Fuel Cycle

Why Design Prevails in Marketing

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One might think that marketing is the most powerful advertising tool… however, some experts have noticed that companies too often underestimate the force of a powerful design.

 From Ikea to Apple to Converse to Polaroid, iconic brands have been continuously innovating and rebranding themselves and reaching new audiences with bold designs. As it turns out, nothing replaces a good product… As long as brands make an effort to properly execute the design. 

 The War on Communication

 Social media outlets have become the primary source of marketing for most companies regarding advertising. According to AdStage, companies should double their spendings in social media ads, from 9% today to 18% in five years.  Moreover, marketing represents almost 20% of a company’s overall budget, a proportion that has consistently grown since 2011.

“I receive messages from people who are looking for advice as they are planning to open a restaurant. Most of the time, the first thing they mention is their communication plan… Even before the menu!”, said Cathy Closier, founder of Season restaurant on Slate.

But what happens when a company spends more time thinking on its advertising strategy than its product development?

Could a push on “good” design be the answer? Statistically, yes. Design is what showcases your visual identity and your universe- more specifically, your message and intention. According to Adobe, design-driven companies have outperformed the S&P Index by 219% over ten years.

13 of the 2014 Fortune 125 companies have executive-level positions or CEO support for design, and more than 70% of companies report creating ten times the number of assets today than just a few years ago.

 Is Good Design Better Than A Good Ad?

According to former Ikea Design Manager Marcus Engman, design is “an alternative to marketing. If you work with design and communications in the right way, that would be the best kind of marketing, without buying media.”

 Indeed, studies have proved that having a good design drives more sales than a classic magazine ad.

Last year, Procter and Gamble admitted they spent too much on their communication campaigns with a total amount of $140 million, because of “ineffective ads.”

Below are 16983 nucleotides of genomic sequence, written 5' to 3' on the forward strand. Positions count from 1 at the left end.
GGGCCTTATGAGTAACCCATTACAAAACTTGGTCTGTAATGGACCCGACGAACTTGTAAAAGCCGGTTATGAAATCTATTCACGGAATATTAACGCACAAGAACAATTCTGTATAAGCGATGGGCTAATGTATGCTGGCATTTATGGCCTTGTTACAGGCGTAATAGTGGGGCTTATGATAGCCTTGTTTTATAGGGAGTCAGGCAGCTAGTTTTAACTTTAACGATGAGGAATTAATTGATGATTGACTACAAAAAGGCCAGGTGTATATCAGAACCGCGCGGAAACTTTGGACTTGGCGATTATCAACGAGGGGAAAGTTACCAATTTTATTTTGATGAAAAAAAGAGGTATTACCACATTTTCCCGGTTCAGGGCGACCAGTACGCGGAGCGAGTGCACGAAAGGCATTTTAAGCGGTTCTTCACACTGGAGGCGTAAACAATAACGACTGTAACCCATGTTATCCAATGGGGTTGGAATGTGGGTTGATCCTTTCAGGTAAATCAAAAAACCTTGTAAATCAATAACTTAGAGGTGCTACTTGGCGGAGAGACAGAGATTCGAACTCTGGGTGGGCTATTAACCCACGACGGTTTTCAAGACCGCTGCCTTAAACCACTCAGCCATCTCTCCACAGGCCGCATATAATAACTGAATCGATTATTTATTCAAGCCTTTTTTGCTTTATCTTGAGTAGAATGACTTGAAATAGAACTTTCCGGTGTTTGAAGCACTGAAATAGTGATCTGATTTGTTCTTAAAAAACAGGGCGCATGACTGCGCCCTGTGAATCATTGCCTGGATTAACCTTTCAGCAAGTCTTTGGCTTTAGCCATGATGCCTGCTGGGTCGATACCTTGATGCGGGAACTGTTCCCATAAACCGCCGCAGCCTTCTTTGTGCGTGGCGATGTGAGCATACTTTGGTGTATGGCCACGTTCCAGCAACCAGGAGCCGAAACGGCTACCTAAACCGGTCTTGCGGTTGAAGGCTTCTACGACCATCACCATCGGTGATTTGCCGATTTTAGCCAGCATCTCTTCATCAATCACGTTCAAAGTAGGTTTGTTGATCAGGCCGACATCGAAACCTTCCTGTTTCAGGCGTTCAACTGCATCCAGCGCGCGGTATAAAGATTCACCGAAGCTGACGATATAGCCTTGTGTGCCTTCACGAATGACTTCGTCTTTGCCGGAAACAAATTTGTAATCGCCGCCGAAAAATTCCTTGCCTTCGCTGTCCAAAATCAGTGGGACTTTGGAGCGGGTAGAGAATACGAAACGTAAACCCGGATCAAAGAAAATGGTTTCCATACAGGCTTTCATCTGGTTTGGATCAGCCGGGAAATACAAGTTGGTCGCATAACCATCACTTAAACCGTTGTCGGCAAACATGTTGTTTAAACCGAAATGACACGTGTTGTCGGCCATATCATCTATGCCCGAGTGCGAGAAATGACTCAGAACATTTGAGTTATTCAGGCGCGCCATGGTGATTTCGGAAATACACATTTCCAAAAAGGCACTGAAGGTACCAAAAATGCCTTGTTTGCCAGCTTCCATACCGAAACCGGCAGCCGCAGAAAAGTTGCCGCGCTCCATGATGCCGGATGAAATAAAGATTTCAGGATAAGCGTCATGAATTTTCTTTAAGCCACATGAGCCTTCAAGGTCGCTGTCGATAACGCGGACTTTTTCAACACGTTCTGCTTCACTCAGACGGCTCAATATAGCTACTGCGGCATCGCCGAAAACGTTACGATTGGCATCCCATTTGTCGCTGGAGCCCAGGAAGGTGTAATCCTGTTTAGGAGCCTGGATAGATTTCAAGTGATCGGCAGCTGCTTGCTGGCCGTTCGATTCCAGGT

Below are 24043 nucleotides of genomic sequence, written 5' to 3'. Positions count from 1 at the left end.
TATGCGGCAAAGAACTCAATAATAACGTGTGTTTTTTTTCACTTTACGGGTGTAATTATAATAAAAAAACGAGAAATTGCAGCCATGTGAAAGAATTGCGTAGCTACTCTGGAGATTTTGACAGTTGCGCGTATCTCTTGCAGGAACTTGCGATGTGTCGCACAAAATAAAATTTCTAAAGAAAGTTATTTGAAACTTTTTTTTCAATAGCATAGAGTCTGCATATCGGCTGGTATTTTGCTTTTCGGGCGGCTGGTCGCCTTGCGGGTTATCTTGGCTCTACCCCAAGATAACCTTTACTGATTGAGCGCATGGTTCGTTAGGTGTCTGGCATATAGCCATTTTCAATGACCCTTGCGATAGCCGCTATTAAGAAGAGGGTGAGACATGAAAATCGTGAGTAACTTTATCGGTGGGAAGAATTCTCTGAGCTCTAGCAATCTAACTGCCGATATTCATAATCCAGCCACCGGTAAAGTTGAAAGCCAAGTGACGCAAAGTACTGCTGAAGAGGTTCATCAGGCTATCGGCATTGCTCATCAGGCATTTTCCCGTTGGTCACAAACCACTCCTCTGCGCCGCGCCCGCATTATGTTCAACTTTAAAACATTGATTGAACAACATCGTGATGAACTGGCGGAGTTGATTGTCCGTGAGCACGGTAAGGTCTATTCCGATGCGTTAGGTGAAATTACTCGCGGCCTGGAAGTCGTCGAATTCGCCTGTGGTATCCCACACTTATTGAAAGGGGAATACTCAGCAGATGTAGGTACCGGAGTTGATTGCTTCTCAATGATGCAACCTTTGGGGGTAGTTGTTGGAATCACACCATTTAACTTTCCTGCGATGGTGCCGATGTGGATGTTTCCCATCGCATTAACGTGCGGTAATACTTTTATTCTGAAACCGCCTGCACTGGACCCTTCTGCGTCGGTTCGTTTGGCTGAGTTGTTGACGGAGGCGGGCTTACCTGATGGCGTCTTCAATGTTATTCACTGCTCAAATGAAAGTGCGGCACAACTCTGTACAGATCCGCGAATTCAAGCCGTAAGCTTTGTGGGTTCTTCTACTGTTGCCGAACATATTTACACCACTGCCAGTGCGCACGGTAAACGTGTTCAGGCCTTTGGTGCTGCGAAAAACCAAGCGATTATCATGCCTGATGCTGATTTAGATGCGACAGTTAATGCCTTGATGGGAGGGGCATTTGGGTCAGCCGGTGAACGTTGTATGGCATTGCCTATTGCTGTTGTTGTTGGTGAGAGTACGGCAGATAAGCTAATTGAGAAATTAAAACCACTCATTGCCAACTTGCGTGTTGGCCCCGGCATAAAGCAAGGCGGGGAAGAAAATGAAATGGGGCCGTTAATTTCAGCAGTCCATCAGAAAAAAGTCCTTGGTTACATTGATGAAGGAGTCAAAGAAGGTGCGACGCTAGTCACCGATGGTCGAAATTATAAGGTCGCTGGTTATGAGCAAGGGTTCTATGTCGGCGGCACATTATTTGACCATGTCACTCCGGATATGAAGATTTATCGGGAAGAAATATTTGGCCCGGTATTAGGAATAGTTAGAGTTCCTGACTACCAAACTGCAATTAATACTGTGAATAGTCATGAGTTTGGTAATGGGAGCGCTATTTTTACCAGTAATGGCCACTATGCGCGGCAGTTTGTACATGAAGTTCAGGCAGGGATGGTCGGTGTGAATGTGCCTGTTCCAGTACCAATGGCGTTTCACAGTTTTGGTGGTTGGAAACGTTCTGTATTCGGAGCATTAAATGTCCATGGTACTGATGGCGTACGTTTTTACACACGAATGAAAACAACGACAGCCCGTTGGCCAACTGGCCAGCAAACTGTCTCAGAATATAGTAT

For smaller businesses, making a good impression is hard: according to a study by Google, it only takes from 17 to 50 milliseconds for a client to form an opinion on a company, just by looking at the design of the company’s website. So, how can you get a chance to increase your audience?

Transparent Design Will Get You New Customers

For designers, disclosing the manufacturing process is key to building trust with their consumers. That way, companies often use social media (more often, Instagram) to disclose details of new products and features while they are still in the process of being made.

Starbucks gives sneak previews of new beverages on their Instagram Stories, and Polaroid recently asked its customers to vote on the look of the next camera across social media, the results seem to validate that customers like to be engaged in the process of design. One may even conclude with this research, that consumers feel more a part of the product and thus, feel more invested.

 “More and more people are interested in how things are made,” says Ikeas’ Engman in an interview for Fast Company. As a matter of fact, according to a poll by Lyfe, more than 76% to 82% of the respondents agreed that brand loyalty builds trust, which builds brand awareness and drives sales.

In a society where transparency has become a given for any company’s success, it seems that the more companies give insights on their design production the greater their brand loyalty becomes.

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